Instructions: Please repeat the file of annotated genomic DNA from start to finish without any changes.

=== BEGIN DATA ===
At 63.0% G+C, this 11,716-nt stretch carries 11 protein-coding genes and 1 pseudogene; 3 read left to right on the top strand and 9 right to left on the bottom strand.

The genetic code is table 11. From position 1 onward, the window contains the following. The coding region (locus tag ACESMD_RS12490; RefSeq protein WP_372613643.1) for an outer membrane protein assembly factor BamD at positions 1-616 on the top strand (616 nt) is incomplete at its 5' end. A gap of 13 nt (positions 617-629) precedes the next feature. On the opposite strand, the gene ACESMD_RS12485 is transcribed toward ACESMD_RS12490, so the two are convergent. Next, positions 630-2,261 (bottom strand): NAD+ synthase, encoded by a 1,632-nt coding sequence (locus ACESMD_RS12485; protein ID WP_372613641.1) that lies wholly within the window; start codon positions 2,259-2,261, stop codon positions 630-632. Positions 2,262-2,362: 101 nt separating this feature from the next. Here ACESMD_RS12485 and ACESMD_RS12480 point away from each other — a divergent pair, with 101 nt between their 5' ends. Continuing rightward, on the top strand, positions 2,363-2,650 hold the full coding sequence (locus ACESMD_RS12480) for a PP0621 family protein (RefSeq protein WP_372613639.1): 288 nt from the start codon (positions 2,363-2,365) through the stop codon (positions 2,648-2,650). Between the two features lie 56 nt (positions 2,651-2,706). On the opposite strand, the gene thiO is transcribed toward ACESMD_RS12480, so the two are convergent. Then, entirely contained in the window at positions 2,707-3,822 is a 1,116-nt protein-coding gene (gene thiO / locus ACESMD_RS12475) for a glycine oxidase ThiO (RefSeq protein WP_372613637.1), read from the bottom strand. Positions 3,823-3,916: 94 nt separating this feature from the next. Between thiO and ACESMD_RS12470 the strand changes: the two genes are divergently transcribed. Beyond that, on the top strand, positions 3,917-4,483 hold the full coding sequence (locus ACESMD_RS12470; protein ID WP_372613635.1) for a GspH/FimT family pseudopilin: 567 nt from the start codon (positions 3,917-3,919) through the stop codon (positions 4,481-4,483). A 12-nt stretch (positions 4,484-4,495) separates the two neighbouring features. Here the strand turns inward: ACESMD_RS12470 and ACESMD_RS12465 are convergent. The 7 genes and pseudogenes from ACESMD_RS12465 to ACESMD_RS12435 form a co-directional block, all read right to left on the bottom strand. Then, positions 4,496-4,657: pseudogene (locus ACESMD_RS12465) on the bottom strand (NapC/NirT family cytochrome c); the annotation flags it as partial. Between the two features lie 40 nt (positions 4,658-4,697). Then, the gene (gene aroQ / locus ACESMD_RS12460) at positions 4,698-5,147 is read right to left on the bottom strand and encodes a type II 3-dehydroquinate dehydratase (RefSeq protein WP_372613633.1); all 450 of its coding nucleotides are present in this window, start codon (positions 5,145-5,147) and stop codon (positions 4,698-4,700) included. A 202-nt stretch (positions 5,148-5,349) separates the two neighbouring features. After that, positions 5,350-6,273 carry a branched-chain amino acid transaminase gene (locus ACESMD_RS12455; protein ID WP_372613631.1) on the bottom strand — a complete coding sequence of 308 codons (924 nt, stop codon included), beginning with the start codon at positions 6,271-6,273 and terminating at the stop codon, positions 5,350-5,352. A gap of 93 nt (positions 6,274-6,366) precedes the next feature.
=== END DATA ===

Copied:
At 63.0% G+C, this 11,716-nt stretch carries 11 protein-coding genes and 1 pseudogene; 3 read left to right on the top strand and 9 right to left on the bottom strand.

The genetic code is table 11. From position 1 onward, the window contains the following. The coding region (locus tag ACESMD_RS12490; RefSeq protein WP_372613643.1) for an outer membrane protein assembly factor BamD at positions 1-616 on the top strand (616 nt) is incomplete at its 5' end. A gap of 13 nt (positions 617-629) precedes the next feature. On the opposite strand, the gene ACESMD_RS12485 is transcribed toward ACESMD_RS12490, so the two are convergent. Next, positions 630-2,261 (bottom strand): NAD+ synthase, encoded by a 1,632-nt coding sequence (locus ACESMD_RS12485; protein ID WP_372613641.1) that lies wholly within the window; start codon positions 2,259-2,261, stop codon positions 630-632. Positions 2,262-2,362: 101 nt separating this feature from the next. Here ACESMD_RS12485 and ACESMD_RS12480 point away from each other — a divergent pair, with 101 nt between their 5' ends. Continuing rightward, on the top strand, positions 2,363-2,650 hold the full coding sequence (locus ACESMD_RS12480) for a PP0621 family protein (RefSeq protein WP_372613639.1): 288 nt from the start codon (positions 2,363-2,365) through the stop codon (positions 2,648-2,650). Between the two features lie 56 nt (positions 2,651-2,706). On the opposite strand, the gene thiO is transcribed toward ACESMD_RS12480, so the two are convergent. Then, entirely contained in the window at positions 2,707-3,822 is a 1,116-nt protein-coding gene (gene thiO / locus ACESMD_RS12475) for a glycine oxidase ThiO (RefSeq protein WP_372613637.1), read from the bottom strand. Positions 3,823-3,916: 94 nt separating this feature from the next. Between thiO and ACESMD_RS12470 the strand changes: the two genes are divergently transcribed. Beyond that, on the top strand, positions 3,917-4,483 hold the full coding sequence (locus ACESMD_RS12470; protein ID WP_372613635.1) for a GspH/FimT family pseudopilin: 567 nt from the start codon (positions 3,917-3,919) through the stop codon (positions 4,481-4,483). A 12-nt stretch (positions 4,484-4,495) separates the two neighbouring features. Here the strand turns inward: ACESMD_RS12470 and ACESMD_RS12465 are convergent. The 7 genes and pseudogenes from ACESMD_RS12465 to ACESMD_RS12435 form a co-directional block, all read right to left on the bottom strand. Then, positions 4,496-4,657: pseudogene (locus ACESMD_RS12465) on the bottom strand (NapC/NirT family cytochrome c); the annotation flags it as partial. Between the two features lie 40 nt (positions 4,658-4,697). Then, the gene (gene aroQ / locus ACESMD_RS12460) at positions 4,698-5,147 is read right to left on the bottom strand and encodes a type II 3-dehydroquinate dehydratase (RefSeq protein WP_372613633.1); all 450 of its coding nucleotides are present in this window, start codon (positions 5,145-5,147) and stop codon (positions 4,698-4,700) included. A 202-nt stretch (positions 5,148-5,349) separates the two neighbouring features. After that, positions 5,350-6,273 carry a branched-chain amino acid transaminase gene (locus ACESMD_RS12455; protein ID WP_372613631.1) on the bottom strand — a complete coding sequence of 308 codons (924 nt, stop codon included), beginning with the start codon at positions 6,271-6,273 and terminating at the stop codon, positions 5,350-5,352. A gap of 93 nt (positions 6,274-6,366) precedes the next feature.